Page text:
Tuesday, May 31, 2005

Remembrance

One of the hardest things to read over the past few days have been the Memorial Day blog posts. Some quoted the last letters of soldiers and marines recently dead in Iraq; others cast memory back further. But the events recalled in each case stood the same distance away from everyday life. It's a gulf which no words can bridge. They'v left us behind; and we are irremediably alone with a tale begun long ago and whose ending is now in our care. Memory is a burden; and the memory of love the heaviest of all.

9 Comments:

Blogger Solomon2 said...

A Memorial Day review

and, what are troops are fighting for: Iraq & America the Beautiful.

6/01/2005 07:25:00 AM  
Blogger Doug said...

Duckworth said she gets through her vigorous physical therapy by focusing on her dream to fly again, either for the military or as a private pilot.
If her injuries had happened during World War II, Vietnam or even the Gulf War, doctors believe Duckworth, who lost nearly half of her blood in the assault, would have died.
But a revamped emergency medical system rushed her to battlefield surgeons, saving her life.
Why more survive...
. ____Can-do spirit rises from crash____ .

. _____PHOTOS_____

6/01/2005 08:54:00 AM  
Blogger Doug said...

Taking Chance Home

6/01/2005 09:02:00 AM  
Blogger exhelodrvr said...

Doug,
Thanks for that link to the story about Chance!! That was really something. (In 1991, I was privileged to escort the remains of a Vietnam MIA from California to Arlington; I think it was the high-point of my career, so I can relate somewhat to the LtCol Strobl's story, although due to the 20+ year delay, it was not nearly as emotional a time.)

6/01/2005 10:24:00 AM  
Blogger romanesq said...

How true that no words are adequate. But those stories do fill one with a sense of the greater nation and its history of sacrifice.

In that sense the words are overwhelmingly powerful.

6/01/2005 10:27:00 AM  
Blogger Paul said...

Beautifully written W. Very touching.

6/01/2005 01:30:00 PM  
Blogger PresbyPoet said...

Wretchard,
I note the very first Belmont Club post from April 2003, is a memorial to Sgt. Joseph Menusa. A fitting post to ponder.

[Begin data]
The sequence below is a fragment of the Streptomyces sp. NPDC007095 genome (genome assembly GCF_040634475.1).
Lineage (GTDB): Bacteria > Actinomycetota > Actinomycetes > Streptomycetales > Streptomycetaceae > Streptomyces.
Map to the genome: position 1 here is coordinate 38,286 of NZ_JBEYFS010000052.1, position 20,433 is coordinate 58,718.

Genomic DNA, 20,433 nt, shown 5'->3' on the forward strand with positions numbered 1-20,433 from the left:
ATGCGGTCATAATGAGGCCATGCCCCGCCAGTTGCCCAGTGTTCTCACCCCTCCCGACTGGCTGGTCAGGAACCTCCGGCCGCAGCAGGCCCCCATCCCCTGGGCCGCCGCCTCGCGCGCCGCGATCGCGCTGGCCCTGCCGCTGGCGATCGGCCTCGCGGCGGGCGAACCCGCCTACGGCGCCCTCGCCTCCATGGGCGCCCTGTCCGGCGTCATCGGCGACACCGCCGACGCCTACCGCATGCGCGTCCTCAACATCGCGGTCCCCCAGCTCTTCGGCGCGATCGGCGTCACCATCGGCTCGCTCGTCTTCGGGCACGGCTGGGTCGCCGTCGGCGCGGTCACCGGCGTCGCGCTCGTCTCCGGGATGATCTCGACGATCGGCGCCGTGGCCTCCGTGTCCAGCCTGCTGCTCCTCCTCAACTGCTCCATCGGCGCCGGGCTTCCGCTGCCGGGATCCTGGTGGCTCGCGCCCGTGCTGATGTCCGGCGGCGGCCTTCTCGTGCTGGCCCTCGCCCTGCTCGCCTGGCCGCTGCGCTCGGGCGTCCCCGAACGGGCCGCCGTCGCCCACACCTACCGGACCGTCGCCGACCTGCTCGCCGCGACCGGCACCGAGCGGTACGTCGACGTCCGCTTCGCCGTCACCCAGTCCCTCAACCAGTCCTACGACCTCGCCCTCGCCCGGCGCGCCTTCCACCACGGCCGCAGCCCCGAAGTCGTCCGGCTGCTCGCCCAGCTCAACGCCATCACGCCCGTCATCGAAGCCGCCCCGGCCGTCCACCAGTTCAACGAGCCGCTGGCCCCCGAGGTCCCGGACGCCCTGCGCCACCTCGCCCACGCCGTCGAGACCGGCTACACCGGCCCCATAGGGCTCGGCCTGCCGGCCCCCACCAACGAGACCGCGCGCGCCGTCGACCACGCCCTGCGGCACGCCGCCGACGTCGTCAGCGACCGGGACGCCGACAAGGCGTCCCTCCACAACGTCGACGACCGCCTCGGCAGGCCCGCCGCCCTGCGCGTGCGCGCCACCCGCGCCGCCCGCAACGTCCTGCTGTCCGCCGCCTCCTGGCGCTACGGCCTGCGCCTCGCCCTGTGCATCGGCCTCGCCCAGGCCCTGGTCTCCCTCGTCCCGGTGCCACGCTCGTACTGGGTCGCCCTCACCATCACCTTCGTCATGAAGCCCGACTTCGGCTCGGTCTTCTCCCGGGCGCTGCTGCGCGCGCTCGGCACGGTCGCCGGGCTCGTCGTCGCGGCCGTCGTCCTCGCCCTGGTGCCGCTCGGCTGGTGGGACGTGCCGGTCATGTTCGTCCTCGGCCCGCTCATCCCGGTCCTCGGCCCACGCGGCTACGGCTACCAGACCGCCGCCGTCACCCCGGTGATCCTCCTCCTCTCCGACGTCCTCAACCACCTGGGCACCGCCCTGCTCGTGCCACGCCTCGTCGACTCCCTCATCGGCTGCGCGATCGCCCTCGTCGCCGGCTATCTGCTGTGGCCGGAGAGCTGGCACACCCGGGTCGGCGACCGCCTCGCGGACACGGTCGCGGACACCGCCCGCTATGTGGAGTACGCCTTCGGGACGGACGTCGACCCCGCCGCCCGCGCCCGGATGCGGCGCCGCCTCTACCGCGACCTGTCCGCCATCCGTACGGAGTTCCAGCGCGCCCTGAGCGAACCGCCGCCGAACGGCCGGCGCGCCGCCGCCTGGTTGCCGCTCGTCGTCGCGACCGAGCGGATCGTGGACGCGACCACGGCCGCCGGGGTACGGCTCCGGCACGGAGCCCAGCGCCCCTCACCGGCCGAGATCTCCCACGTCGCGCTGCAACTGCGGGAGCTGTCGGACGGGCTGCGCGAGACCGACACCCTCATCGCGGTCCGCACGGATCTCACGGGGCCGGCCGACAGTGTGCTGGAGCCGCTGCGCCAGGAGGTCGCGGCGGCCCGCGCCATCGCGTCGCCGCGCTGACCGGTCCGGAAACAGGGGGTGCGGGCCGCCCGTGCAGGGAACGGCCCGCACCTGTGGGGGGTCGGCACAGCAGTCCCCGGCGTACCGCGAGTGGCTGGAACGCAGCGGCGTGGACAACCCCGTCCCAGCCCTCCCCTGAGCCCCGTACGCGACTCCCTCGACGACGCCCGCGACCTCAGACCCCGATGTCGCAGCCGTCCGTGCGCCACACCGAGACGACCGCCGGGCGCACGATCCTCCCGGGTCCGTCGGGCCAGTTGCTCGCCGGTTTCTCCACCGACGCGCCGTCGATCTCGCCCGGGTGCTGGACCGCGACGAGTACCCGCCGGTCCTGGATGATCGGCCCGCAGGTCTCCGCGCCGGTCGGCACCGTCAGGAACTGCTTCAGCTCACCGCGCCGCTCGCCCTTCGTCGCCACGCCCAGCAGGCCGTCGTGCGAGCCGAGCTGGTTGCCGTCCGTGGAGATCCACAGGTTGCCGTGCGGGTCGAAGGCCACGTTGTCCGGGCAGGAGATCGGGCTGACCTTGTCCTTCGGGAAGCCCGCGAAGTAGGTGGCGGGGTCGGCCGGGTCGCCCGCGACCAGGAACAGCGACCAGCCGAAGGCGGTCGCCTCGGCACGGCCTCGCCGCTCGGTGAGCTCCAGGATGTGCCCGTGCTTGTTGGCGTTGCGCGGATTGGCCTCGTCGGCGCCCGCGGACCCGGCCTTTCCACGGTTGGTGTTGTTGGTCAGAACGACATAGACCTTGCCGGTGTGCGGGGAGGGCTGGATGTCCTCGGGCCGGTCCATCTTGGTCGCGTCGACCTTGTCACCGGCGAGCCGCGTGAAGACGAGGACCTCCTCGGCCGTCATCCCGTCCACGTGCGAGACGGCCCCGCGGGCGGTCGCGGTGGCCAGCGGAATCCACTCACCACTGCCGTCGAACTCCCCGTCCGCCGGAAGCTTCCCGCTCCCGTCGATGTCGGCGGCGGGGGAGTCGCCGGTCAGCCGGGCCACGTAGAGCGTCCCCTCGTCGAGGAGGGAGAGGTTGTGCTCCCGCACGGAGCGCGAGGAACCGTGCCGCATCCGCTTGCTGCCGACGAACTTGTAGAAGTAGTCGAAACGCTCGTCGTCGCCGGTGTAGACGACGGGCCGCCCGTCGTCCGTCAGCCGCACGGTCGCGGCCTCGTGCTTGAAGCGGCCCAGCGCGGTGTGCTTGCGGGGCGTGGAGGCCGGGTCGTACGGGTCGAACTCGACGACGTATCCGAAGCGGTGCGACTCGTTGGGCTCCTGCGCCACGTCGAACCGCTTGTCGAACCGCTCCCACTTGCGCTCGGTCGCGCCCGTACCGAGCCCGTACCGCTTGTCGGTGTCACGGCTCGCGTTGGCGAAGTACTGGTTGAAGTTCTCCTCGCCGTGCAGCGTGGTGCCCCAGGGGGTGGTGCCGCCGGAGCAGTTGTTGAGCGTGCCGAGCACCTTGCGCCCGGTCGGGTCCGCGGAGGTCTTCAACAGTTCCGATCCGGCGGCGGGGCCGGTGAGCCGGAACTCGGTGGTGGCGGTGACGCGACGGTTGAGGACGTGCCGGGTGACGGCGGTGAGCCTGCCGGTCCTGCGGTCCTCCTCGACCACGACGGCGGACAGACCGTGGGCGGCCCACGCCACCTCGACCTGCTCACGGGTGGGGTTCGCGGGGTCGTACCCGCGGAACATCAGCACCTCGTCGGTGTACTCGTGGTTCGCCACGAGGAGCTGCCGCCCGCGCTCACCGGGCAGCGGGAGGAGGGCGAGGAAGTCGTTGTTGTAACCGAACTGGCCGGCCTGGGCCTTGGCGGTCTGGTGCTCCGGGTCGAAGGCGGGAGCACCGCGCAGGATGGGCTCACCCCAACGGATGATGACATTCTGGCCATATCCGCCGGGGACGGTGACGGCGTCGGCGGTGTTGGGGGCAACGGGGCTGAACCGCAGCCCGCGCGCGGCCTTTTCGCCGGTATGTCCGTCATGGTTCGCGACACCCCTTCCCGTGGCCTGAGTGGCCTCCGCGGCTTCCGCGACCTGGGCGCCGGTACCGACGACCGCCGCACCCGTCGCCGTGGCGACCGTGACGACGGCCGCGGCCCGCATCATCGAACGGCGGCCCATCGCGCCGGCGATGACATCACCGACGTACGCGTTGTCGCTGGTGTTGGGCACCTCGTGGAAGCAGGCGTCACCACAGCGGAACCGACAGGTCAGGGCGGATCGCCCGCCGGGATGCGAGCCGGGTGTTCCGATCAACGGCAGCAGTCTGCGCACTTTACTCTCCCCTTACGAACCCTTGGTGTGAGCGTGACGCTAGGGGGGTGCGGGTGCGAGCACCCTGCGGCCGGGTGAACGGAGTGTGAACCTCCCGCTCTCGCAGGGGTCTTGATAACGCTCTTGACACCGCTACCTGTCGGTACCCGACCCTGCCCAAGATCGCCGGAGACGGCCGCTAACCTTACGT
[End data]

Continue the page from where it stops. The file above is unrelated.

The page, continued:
Lincoln's words at Gettysburg, should always be on our minds. We need to be dedicated to the unfinished work, and "resolve that these dead shall not have died in vain".

6/01/2005 01:31:00 PM  
Blogger John Hearn said...

Fourscore and seven years ago our fathers brought forth on this continent a new nation, conceived in liberty and dedicated to the proposition that all men are created equal.

Now we are engaged in a great civil war, testing whether that nation or any nation so conceived and so dedicated can long endure. We are met on a great battlefield of that war. We have come to dedicate a portion of it as a final resting place for those who died here that the nation might live. This we may, in all propriety do. But in a larger sense, we cannot dedicate, we cannot consecrate, we cannot hallow this ground. The brave men, living and dead who struggled here have hallowed it far above our poor power to add or detract. The world will little note nor long remember what we say here, but it can never forget what they did here.

It is rather for us the living, we here be dedicated to the great task remaining before us--that from these honored dead we take increased devotion to that cause for which they here gave the last full measure of devotion--that we here highly resolve that these dead shall not have died in vain, that this nation shall have a new birth of freedom, and that government of the people, by the people, for the people shall not perish from the earth."

6/01/2005 02:18:00 PM  
Blogger PresbyPoet said...

John,
thanks for adding the full text. See how we work together here at the Club.

I see you also are interested in poetry.

6/01/2005 04:05:00 PM  

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